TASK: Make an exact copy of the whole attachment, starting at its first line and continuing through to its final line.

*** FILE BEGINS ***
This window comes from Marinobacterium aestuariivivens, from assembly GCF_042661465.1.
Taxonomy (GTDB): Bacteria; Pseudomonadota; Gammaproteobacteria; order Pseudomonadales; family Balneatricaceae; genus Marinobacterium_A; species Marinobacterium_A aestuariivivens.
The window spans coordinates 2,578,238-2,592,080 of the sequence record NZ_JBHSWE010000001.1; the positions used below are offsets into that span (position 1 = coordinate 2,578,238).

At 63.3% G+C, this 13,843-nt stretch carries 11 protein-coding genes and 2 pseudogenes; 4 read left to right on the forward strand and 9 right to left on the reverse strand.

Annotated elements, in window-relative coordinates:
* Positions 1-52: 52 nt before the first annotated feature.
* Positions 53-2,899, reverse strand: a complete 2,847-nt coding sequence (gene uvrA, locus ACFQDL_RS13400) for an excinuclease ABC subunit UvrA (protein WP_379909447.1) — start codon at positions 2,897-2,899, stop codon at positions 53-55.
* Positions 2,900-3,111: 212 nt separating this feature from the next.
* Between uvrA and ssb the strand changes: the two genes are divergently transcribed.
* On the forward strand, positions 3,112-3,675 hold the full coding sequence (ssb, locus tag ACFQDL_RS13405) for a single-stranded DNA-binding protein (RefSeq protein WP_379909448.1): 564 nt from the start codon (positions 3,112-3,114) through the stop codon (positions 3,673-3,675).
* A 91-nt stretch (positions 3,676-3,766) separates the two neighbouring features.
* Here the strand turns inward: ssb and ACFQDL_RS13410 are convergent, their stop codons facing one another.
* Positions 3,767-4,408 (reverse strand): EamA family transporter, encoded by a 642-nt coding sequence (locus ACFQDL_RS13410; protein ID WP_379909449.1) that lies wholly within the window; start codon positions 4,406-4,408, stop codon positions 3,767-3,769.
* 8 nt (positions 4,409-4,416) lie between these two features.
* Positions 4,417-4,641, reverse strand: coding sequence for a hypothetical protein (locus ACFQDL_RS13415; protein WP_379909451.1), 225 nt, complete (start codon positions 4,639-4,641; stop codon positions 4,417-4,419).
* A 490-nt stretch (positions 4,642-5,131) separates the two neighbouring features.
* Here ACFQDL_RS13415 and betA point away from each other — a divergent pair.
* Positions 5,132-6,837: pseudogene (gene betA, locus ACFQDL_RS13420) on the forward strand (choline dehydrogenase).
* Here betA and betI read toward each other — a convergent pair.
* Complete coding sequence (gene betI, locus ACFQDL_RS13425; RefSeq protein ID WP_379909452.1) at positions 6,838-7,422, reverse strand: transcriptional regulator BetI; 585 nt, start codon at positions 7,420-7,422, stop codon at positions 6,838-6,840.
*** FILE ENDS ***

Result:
This window comes from Marinobacterium aestuariivivens, from assembly GCF_042661465.1.
Taxonomy (GTDB): Bacteria; Pseudomonadota; Gammaproteobacteria; order Pseudomonadales; family Balneatricaceae; genus Marinobacterium_A; species Marinobacterium_A aestuariivivens.
The window spans coordinates 2,578,238-2,592,080 of the sequence record NZ_JBHSWE010000001.1; the positions used below are offsets into that span (position 1 = coordinate 2,578,238).

At 63.3% G+C, this 13,843-nt stretch carries 11 protein-coding genes and 2 pseudogenes; 4 read left to right on the forward strand and 9 right to left on the reverse strand.

Annotated elements, in window-relative coordinates:
* Positions 1-52: 52 nt before the first annotated feature.
* Positions 53-2,899, reverse strand: a complete 2,847-nt coding sequence (gene uvrA, locus ACFQDL_RS13400) for an excinuclease ABC subunit UvrA (protein WP_379909447.1) — start codon at positions 2,897-2,899, stop codon at positions 53-55.
* Positions 2,900-3,111: 212 nt separating this feature from the next.
* Between uvrA and ssb the strand changes: the two genes are divergently transcribed.
* On the forward strand, positions 3,112-3,675 hold the full coding sequence (ssb, locus tag ACFQDL_RS13405) for a single-stranded DNA-binding protein (RefSeq protein WP_379909448.1): 564 nt from the start codon (positions 3,112-3,114) through the stop codon (positions 3,673-3,675).
* A 91-nt stretch (positions 3,676-3,766) separates the two neighbouring features.
* Here the strand turns inward: ssb and ACFQDL_RS13410 are convergent, their stop codons facing one another.
* Positions 3,767-4,408 (reverse strand): EamA family transporter, encoded by a 642-nt coding sequence (locus ACFQDL_RS13410; protein ID WP_379909449.1) that lies wholly within the window; start codon positions 4,406-4,408, stop codon positions 3,767-3,769.
* 8 nt (positions 4,409-4,416) lie between these two features.
* Positions 4,417-4,641, reverse strand: coding sequence for a hypothetical protein (locus ACFQDL_RS13415; protein WP_379909451.1), 225 nt, complete (start codon positions 4,639-4,641; stop codon positions 4,417-4,419).
* A 490-nt stretch (positions 4,642-5,131) separates the two neighbouring features.
* Here ACFQDL_RS13415 and betA point away from each other — a divergent pair.
* Positions 5,132-6,837: pseudogene (gene betA, locus ACFQDL_RS13420) on the forward strand (choline dehydrogenase).
* Here betA and betI read toward each other — a convergent pair.
* Complete coding sequence (gene betI, locus ACFQDL_RS13425; RefSeq protein ID WP_379909452.1) at positions 6,838-7,422, reverse strand: transcriptional regulator BetI; 585 nt, start codon at positions 7,420-7,422, stop codon at positions 6,838-6,840.